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Architectural Rendering & Photography

Classics Scene

Architectural visualization and Architectural photography are very similar. Creating an interior rendering is basically shooting an architectural photograph of an interior. The only real difference is that in the case of the rendering, the artist is building (digitally) the space and the objects in it. Both artist and photographer light the scene and stage it to create a visually appealing image.  Both need to understand light and form in order to bring out the subtle and essential details in the design.

These days photographers are more digital artists than photographers. Taking as many as thirty shots of the same view, in order to composite them together in post production. The photographer is spending more time “creating” the image than “capturing” it. There is no right or wrong to this approach, however there is something to be said for being able to get the shot right “in camera”. This means that little post production work is needed other than basic image adjustments similar to what one would do in a dark room.

Rendering too can sometimes rely heavily on post production work to create the image. In some cases this approach can be quicker, however it often locks the artist into one view. In many cases trying to change the view during the revision process can mean essentially starting over. Getting the rendering right in the render engine is not unlike getting the photograph right in camera.  A new angle means placing a new camera and generating a new render, but knowing it will turn out identical in feel and look to the original means that there will be less work in post production.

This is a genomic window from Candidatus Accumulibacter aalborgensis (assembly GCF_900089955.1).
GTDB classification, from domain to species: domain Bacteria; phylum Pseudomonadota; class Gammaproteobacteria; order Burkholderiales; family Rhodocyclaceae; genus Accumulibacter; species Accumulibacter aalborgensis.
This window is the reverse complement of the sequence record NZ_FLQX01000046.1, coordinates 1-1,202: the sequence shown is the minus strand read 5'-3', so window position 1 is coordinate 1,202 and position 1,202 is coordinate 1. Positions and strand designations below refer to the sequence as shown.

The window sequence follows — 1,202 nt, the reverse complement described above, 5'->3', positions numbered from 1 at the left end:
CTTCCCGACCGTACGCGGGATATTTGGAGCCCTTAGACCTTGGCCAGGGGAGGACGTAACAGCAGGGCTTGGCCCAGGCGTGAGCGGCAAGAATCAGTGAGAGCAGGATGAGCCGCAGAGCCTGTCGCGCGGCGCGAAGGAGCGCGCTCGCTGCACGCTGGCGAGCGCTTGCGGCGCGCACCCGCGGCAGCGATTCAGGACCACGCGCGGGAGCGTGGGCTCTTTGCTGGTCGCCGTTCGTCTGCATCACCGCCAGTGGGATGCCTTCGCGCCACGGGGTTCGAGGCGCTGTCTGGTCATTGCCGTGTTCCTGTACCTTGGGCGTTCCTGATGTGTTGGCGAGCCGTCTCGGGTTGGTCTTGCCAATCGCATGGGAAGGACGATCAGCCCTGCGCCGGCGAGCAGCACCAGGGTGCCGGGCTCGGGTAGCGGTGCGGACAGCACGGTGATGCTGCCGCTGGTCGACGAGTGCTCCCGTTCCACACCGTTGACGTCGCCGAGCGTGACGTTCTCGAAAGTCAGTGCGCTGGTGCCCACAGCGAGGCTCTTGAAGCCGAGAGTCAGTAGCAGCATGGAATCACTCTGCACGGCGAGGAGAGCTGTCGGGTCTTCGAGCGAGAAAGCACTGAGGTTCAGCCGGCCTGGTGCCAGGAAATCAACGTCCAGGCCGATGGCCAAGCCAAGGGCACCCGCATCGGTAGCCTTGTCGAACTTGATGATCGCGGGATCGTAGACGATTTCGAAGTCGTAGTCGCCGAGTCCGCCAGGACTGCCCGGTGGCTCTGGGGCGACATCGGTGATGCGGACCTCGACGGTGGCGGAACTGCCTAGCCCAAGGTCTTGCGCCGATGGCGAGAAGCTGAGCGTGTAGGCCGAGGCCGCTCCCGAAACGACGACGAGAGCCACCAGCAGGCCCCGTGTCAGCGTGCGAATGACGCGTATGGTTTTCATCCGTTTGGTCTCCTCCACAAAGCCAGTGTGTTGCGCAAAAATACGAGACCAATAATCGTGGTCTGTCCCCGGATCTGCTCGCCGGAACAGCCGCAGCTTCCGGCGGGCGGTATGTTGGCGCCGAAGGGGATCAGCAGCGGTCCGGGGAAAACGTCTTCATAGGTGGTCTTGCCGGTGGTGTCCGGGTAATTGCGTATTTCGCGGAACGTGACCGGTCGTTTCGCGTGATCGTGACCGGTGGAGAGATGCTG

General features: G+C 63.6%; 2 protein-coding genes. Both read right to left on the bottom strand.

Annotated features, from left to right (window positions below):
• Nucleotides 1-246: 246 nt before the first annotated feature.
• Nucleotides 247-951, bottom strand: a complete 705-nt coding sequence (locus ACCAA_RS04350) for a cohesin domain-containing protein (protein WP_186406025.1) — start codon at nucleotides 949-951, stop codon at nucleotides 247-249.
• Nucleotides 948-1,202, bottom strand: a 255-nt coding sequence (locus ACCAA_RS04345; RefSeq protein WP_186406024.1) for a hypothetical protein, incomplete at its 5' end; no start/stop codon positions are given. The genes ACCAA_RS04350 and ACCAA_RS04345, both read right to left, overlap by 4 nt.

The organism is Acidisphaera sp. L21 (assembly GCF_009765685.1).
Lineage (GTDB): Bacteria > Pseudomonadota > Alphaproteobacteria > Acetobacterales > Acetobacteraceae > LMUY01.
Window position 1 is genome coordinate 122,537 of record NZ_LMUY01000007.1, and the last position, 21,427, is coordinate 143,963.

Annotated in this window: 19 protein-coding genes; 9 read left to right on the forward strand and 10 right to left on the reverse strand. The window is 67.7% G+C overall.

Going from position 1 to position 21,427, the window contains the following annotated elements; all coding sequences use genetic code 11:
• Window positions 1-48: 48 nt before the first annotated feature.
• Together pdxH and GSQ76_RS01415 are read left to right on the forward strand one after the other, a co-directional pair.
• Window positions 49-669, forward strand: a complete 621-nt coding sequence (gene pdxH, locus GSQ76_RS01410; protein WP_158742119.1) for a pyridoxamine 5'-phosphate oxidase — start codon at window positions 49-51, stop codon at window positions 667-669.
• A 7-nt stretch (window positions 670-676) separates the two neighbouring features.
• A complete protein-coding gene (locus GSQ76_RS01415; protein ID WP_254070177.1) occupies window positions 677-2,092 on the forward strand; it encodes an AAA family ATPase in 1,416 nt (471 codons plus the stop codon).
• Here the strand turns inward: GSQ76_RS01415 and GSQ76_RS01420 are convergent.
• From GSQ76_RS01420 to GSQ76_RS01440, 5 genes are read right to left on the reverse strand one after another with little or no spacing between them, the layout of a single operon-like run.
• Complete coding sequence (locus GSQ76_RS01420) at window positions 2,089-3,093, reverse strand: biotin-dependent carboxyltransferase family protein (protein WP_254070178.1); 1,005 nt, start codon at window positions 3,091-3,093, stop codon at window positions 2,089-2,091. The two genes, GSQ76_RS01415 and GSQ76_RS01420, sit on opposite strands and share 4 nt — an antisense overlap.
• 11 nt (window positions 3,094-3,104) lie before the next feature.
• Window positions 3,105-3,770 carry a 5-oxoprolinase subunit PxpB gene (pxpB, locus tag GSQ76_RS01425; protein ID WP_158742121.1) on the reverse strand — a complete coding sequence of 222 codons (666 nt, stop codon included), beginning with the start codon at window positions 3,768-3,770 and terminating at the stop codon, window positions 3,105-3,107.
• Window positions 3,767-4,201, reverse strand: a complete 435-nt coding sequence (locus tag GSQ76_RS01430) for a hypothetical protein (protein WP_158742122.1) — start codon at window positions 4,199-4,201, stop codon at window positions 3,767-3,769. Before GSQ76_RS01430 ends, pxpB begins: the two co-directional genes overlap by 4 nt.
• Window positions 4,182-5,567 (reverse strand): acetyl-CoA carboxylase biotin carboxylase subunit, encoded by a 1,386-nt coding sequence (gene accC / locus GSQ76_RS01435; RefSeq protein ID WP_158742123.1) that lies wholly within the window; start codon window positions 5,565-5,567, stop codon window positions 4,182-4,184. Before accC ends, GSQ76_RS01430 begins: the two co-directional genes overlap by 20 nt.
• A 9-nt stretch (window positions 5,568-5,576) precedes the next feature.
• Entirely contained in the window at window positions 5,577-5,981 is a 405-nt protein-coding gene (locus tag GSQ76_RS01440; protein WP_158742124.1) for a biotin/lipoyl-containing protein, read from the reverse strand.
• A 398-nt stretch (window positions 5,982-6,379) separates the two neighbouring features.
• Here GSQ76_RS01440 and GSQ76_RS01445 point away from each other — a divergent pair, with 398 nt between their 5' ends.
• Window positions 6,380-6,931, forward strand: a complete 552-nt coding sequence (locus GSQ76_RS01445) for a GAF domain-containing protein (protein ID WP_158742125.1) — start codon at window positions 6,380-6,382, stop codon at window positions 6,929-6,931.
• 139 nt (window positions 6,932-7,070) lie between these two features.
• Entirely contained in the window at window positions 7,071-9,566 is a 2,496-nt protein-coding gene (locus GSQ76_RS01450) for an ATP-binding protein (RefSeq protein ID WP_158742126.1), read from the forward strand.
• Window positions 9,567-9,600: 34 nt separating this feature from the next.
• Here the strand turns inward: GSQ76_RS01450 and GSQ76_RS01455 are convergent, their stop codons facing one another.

Classics Feature revised

Churchville Nature Center

winter reflections
deer skull

No Matter where you are in Bucks County, you’re only a few minutes from a great outdoor space. I had planned to get up and shoot the sunrise, but the weather didn’t cooperate. Completely white sky, no clouds, no sun,  just a lot of wind, so, I went back to bed. An hour later the weather had changed (slightly) and though I had missed sunrise, I still wanted to get out and shoot.

My original location was no longer going to work. Instead, I drove 5 minutes over to Churchville Nature Center. The preserved space is on Springfield Lake in Southern Bucks County. There are a few trails, but nothing difficult. There is a boardwalk that can accommodate a wheelchair and most of the trails are flat with very little obstacles. Great for kids, but no dogs allowed.

The nature center itself is pretty cool with a lot of info on the local wildlife and plantlife. Behind the center is a bird blind. I don’t know much about birding, but there always seems to be a few people hanging out with binoculars and little bird identification books.

I walked around the top half of the lake to get the shots shown here. All were taken on the opposite side of the lake from the nature center. The boundaries of the preserve are not that well marked and if you keep going, you run into “no trespassing” signs. I think I wandered along a game trail that may not have been part of the trail system. Looking at satellite images of the area there is a lot to explore, but it’s not clear what is public land and what is private.

I found a deer skeleton near where I was shooting and incorporated the skull in one of the shots. I’ve seen a few of these in this area over the years.  Elm Ave runs along the northern border of the center’s trails. Deer get hit by cars and stumble a few yards into the woods before falling near the edge of the lake. When the light is still good, but there is not much color, black and white images can bring out the details and textures.

Island

Indian Run Reservoir

Indian Run Reservoir. Schuylkill County, PA. 2015.